Vet Care: A Compassionate Science

Taking Care Of Your Dog's Paws In The Winter: Tips For You

Winter is officially here, and with it comes cold and snowy weather. The frigid temperatures and the snow and ice on the ground can make it tough to navigate and deal with the outdoors, for you and your dog. There are many dog care techniques you can use to keep your dog healthy and safe in the winter. But one aspect of their health you might not have thought about is their paws. Your dog's paws need special love and care during the winter months. Get to know some of the steps you can take to help your dog out with their paws this winter. Then, you can start taking better care of their paws as soon as possible. 

Wipe Off Their Paws After Being Outside

Ice and snow can get stuck in between the pads of your dog's paws, as well as in the fur. This can be uncomfortable and lead to them biting their paws, causing further discomfort and irritation. 

In addition to ice and snow, ice melt chemicals and salts can get up into their paws as well. This can cause chemical burns on the paws themselves, as well as on their tongue if your dog licks their paws. 

Because of all this, you want to be sure to wipe off your dog's paws after they have been outside during the winter. It doesn't have to be a big chore. Just take each paw and rub between the pads to dislodge anything that might be stuck there. It only takes a minute, but it can help prevent a number of problems for your dog's paws.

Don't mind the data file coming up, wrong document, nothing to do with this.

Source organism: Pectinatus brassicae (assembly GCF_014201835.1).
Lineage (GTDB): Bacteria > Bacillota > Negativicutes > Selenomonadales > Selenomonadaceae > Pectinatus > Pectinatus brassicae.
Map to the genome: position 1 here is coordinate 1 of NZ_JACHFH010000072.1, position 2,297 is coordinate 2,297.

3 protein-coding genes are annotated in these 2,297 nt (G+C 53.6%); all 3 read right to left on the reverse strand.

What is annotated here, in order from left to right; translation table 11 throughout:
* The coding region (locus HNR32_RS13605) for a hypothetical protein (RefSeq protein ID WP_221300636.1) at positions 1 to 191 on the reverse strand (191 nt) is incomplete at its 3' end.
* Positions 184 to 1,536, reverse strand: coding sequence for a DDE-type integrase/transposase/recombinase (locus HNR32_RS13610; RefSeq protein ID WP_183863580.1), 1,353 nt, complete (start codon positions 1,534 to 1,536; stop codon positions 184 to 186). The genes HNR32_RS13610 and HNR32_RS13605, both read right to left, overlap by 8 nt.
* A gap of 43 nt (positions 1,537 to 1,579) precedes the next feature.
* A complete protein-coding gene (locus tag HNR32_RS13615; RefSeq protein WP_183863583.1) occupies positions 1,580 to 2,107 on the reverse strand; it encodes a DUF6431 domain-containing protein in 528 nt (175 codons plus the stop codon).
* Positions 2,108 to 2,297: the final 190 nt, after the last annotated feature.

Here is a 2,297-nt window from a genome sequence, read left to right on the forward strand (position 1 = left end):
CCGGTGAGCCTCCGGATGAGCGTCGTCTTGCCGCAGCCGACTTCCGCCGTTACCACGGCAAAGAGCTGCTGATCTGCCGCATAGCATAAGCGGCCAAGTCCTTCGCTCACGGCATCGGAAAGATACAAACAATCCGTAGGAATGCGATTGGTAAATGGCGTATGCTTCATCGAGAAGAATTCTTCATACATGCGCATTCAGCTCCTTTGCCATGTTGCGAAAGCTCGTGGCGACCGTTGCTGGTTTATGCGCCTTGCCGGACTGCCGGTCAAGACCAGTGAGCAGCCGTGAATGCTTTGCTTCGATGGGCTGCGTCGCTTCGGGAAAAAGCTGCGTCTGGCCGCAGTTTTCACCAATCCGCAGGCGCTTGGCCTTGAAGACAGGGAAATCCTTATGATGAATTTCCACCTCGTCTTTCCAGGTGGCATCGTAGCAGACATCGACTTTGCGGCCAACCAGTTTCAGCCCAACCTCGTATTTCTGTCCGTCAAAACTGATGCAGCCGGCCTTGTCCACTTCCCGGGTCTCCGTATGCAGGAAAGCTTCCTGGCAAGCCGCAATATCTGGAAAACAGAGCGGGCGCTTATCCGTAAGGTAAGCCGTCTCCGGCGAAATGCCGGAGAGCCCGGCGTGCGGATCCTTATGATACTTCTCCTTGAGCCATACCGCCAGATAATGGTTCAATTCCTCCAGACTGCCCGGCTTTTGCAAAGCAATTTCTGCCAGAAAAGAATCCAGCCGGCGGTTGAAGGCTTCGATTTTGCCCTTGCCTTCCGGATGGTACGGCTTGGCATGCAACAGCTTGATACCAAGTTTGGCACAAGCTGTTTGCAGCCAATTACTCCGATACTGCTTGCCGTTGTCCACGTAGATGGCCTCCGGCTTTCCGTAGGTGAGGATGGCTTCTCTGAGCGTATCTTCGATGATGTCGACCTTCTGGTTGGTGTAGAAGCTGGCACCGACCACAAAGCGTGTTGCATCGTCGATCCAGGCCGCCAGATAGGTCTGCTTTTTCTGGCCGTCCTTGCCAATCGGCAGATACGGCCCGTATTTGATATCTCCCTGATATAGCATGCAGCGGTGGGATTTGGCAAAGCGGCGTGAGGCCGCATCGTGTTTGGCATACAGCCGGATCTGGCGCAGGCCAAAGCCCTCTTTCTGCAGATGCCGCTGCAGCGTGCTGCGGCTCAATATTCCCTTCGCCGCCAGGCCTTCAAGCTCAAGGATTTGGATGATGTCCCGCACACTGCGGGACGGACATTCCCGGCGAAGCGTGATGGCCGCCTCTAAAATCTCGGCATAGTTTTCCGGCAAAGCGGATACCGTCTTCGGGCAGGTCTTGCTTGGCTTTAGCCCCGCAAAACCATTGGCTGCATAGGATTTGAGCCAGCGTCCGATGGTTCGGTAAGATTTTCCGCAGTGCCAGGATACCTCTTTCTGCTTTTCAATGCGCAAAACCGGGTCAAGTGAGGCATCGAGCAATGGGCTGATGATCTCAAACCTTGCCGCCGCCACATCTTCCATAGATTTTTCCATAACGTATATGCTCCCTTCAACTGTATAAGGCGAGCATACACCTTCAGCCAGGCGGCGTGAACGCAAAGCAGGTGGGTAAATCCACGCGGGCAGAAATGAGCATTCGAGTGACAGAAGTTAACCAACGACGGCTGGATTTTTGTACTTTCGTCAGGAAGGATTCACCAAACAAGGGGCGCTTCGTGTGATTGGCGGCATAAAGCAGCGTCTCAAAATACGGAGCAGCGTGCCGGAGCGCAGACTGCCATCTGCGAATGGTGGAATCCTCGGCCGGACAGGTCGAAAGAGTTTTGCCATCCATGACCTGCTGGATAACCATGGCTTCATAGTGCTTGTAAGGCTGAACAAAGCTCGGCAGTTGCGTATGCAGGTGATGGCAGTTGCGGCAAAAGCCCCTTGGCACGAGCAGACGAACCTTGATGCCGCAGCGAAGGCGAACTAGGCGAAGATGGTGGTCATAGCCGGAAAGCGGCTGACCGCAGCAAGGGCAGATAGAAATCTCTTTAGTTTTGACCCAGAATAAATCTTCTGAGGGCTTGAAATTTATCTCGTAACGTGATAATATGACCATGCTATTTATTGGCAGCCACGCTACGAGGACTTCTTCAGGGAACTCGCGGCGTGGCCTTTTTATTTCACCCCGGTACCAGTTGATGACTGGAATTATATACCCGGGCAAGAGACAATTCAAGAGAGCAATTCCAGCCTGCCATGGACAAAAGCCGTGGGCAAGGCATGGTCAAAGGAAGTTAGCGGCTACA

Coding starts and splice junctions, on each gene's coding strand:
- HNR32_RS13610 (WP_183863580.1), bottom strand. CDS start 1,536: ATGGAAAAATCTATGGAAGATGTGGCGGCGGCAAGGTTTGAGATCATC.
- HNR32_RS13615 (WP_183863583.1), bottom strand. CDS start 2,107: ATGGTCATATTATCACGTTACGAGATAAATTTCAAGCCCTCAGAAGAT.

Don't Leave Them Out Too Long

Your dog's paws are vulnerable to frostbite and other cold injuries in the wintertime. As such, you want to be sure that you do not leave them outside too long in the winter. If temperatures are below freezing, a good rule to go by is to only allow your dog to be outside for 10 to 15 minutes. In subzero temperatures, try to limit it to 5 minutes or less at a time if possible. 

This protects your dog's overall health but especially keeps their paws safe from severe injury in the cold winter temperatures. Do not keep your dog out too long. They will not necessarily know if they are getting frostbite or other damage to their paws. 

Now that you know more about the ways you can take care of your dog's paws in the winter, you can be sure you are doing what you can to keep your dog's little paws healthy throughout the cold months ahead.

About Me

Vet Care: A Compassionate Science

In order to be a good veterinarian, one needs a few characteristics. One must have a love and passion for animals, and also a love for science. You see, veterinarians have to know a lot of science to do their jobs, but they also have to apply that science in a very compassionate way to preserve and improve the health of their patients. This is not always easy when your patient is a 100-pound German shepherd who is mad because his paw hurts. We greatly appreciate vets, the complexity of what they do, and the love they put into their jobs. That's why we created this blog to share more about this awesome profession.



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